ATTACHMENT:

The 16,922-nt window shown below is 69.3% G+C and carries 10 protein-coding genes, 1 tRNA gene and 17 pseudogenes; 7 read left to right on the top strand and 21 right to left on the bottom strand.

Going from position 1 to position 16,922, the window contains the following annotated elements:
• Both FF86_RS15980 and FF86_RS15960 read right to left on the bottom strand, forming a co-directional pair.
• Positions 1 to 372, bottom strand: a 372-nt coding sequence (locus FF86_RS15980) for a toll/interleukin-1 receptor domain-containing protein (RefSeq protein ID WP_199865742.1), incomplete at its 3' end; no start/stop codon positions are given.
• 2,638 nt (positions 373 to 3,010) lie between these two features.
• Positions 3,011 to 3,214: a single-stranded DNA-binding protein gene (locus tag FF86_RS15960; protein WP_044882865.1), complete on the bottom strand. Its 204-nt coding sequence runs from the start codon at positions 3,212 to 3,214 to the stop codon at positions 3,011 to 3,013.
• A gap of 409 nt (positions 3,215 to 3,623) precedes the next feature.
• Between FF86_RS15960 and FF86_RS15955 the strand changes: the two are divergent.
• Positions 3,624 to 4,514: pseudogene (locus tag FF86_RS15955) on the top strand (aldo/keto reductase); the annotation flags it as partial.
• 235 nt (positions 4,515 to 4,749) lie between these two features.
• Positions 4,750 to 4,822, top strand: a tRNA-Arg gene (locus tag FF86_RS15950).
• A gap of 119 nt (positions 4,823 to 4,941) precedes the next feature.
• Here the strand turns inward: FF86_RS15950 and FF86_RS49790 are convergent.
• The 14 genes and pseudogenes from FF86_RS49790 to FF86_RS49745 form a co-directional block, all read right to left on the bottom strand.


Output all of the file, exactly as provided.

The 16,922-nt window shown below is 69.3% G+C and carries 10 protein-coding genes, 1 tRNA gene and 17 pseudogenes; 7 read left to right on the top strand and 21 right to left on the bottom strand.

Going from position 1 to position 16,922, the window contains the following annotated elements:
• Both FF86_RS15980 and FF86_RS15960 read right to left on the bottom strand, forming a co-directional pair.
• Positions 1 to 372, bottom strand: a 372-nt coding sequence (locus FF86_RS15980) for a toll/interleukin-1 receptor domain-containing protein (RefSeq protein ID WP_199865742.1), incomplete at its 3' end; no start/stop codon positions are given.
• 2,638 nt (positions 373 to 3,010) lie between these two features.
• Positions 3,011 to 3,214: a single-stranded DNA-binding protein gene (locus tag FF86_RS15960; protein WP_044882865.1), complete on the bottom strand. Its 204-nt coding sequence runs from the start codon at positions 3,212 to 3,214 to the stop codon at positions 3,011 to 3,013.
• A gap of 409 nt (positions 3,215 to 3,623) precedes the next feature.
• Between FF86_RS15960 and FF86_RS15955 the strand changes: the two are divergent.
• Positions 3,624 to 4,514: pseudogene (locus tag FF86_RS15955) on the top strand (aldo/keto reductase); the annotation flags it as partial.
• 235 nt (positions 4,515 to 4,749) lie between these two features.
• Positions 4,750 to 4,822, top strand: a tRNA-Arg gene (locus tag FF86_RS15950).
• A gap of 119 nt (positions 4,823 to 4,941) precedes the next feature.
• Here the strand turns inward: FF86_RS15950 and FF86_RS49790 are convergent.
• The 14 genes and pseudogenes from FF86_RS49790 to FF86_RS49745 form a co-directional block, all read right to left on the bottom strand.